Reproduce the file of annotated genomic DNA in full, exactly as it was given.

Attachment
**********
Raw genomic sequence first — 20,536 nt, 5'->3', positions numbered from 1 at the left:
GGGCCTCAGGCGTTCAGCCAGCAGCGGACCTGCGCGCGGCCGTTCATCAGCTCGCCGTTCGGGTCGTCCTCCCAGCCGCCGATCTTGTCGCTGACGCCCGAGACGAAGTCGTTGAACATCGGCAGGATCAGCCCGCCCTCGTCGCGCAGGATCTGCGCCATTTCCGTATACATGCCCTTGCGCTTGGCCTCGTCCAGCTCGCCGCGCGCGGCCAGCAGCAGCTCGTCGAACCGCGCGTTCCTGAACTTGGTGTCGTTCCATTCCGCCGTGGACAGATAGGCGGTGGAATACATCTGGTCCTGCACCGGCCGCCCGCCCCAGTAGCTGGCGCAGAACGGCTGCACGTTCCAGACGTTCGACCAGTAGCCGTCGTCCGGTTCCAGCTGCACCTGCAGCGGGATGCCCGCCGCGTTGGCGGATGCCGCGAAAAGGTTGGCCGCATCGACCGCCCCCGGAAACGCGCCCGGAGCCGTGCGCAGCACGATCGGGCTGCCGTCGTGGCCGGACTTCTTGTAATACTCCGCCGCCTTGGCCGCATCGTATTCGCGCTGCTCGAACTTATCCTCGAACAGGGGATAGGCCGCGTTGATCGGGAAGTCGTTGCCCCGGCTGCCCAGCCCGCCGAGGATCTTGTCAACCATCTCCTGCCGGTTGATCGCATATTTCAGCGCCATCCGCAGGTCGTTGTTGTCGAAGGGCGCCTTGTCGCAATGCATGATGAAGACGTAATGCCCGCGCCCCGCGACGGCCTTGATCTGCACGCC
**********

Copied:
Raw genomic sequence first — 20,536 nt, 5'->3', positions numbered from 1 at the left:
GGGCCTCAGGCGTTCAGCCAGCAGCGGACCTGCGCGCGGCCGTTCATCAGCTCGCCGTTCGGGTCGTCCTCCCAGCCGCCGATCTTGTCGCTGACGCCCGAGACGAAGTCGTTGAACATCGGCAGGATCAGCCCGCCCTCGTCGCGCAGGATCTGCGCCATTTCCGTATACATGCCCTTGCGCTTGGCCTCGTCCAGCTCGCCGCGCGCGGCCAGCAGCAGCTCGTCGAACCGCGCGTTCCTGAACTTGGTGTCGTTCCATTCCGCCGTGGACAGATAGGCGGTGGAATACATCTGGTCCTGCACCGGCCGCCCGCCCCAGTAGCTGGCGCAGAACGGCTGCACGTTCCAGACGTTCGACCAGTAGCCGTCGTCCGGTTCCAGCTGCACCTGCAGCGGGATGCCCGCCGCGTTGGCGGATGCCGCGAAAAGGTTGGCCGCATCGACCGCCCCCGGAAACGCGCCCGGAGCCGTGCGCAGCACGATCGGGCTGCCGTCGTGGCCGGACTTCTTGTAATACTCCGCCGCCTTGGCCGCATCGTATTCGCGCTGCTCGAACTTATCCTCGAACAGGGGATAGGCCGCGTTGATCGGGAAGTCGTTGCCCCGGCTGCCCAGCCCGCCGAGGATCTTGTCAACCATCTCCTGCCGGTTGATCGCATATTTCAGCGCCATCCGCAGGTCGTTGTTGTCGAAGGGCGCCTTGTCGCAATGCATGATGAAGACGTAATGCCCGCGCCCCGCGACGGCCTTGATCTGCACGCC